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Is the Ideal Vacation Even Possible for US Workers?

Topics: Current Events
Did you take a vacation this summer? Do you wish you could've taken more time off? As fall draws near, so do the feelings, for many, of slight remorse caused by a summer spent mostly indoors, most often at work.

Did you take a vacation this summer? Do you wish you could’ve taken more time off? As fall draws near, so do the feelings, for many, of slight remorse caused by a summer spent mostly indoors, most often at work.

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(Photo Credit: Mamamusings/Flickr)

Most people agree that Americans don’t take enough vacation time. The truth is, a lot of workers would like to take more time off but don’t feel it’s possible or wise – the consequences will be too great, the work is too overwhelming, and so on.

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Now, new research from Terry Hartig of Uppsala University in Sweden has taken that vacation bar so many Americans are failing to reach and lifted it up a little further still. They’ve redefined the ideal vacation. Here’s what you need to know.

1. The ultimate vacation come from what is known as “collective restoration.”

Vacations are relaxing and good for you, but they also improve productivity and therefore, are also good for business. The difference between a regular vacation and collective restoration is that the latter happens when the entire office is off at the same time.

There are many benefits to vacationing this way. The first is that it actually forces everyone to take their time off since going to work isn’t an option. Also, it minimizes the consequences of that vacation, as nothing is missed during an absence.

“…re-entry is hard because you’re so out of sync with what’s going on around you,” says Kathy Simmons who directs the Work-Life Center at MIT. “In so many work environments, co-workers don’t ask where you’re going on vacation. They only want to know when you’re coming back. It would be a heck of a lot easier to take vacation if we didn’t have to do it alone.”

2. Collective restoration yields huge mental health and happiness benefits.

Hartig believes that an office that vacations at the same time will be better off than they would be if they’d vacationed at different times. To test his theory, he tracked anti-depressant prescriptions in Sweden from 1993 to 2005. He found that the more people took vacations at the same time, the more prescriptions dropped. He also added that Europeans – who take 20 to 30 days of paid vacation each year – live longer and spend less on healthcare than Americans. He also noted that retirees were less depressed during the summer months (when much of the nation is vacationing) further solidifying his idea that the benefits of collective restoration are “contagious,” impacting even the non-vacationer.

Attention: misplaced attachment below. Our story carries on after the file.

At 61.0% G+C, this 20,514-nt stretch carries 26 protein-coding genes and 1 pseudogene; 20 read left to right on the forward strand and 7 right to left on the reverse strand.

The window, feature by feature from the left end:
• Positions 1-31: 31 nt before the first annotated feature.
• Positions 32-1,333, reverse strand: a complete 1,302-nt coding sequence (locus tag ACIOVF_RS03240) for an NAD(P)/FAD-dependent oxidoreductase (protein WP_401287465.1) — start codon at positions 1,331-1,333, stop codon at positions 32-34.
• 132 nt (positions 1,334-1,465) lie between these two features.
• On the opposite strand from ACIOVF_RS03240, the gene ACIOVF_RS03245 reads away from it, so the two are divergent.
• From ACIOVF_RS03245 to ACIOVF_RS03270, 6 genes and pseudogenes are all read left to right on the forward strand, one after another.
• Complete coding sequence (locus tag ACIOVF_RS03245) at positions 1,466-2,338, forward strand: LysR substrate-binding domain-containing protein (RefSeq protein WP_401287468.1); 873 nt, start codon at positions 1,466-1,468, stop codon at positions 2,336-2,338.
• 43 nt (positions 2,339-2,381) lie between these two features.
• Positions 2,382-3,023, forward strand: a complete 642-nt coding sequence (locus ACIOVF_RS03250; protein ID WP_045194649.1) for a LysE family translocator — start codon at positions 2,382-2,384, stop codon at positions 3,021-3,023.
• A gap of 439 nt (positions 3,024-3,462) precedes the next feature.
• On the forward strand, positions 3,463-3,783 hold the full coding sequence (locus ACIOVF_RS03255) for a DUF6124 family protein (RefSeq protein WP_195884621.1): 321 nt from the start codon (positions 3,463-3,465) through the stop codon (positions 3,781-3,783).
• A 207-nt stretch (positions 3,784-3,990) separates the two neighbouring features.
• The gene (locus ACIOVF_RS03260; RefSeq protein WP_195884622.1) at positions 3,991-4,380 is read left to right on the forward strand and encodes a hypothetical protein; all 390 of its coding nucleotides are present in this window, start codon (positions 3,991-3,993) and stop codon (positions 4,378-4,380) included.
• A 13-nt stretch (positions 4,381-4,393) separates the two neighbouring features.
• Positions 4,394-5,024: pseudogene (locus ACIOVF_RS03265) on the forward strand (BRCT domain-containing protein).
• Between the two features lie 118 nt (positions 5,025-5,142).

3. But, despite the benefits, this type of vacation seems out of reach for Americans.

The closest that Americans come to collective restoration, according to Hartig, are the two weeks around Christmas and New Years when a lot of the businesses around the country at least slow down. He feels that a national policy would be necessary in order to really make collective restoration a reality in the U.S., and that’s pretty tough to imagine. In order for something like this to ever happen, Americans would need to gain a better understanding of the benefits of vacation.

John de Graaf director of the Take Back Your Time organization, has been working on a campaign called the Vacation Equality Project aimed at encouraging congress toward a guaranteed minimum for vacation time. He remarked that it’s a tough sell here in the U.S. where vacation is viewed as “extraneous luxury” rather than beneficial to individuals and businesses.

“People don’t experience very much vacation in the United States, so they’re inclined not to understand its value,” he said. “In fact, people are in so much debt that, if given the choice of time or money, people will choose money….”

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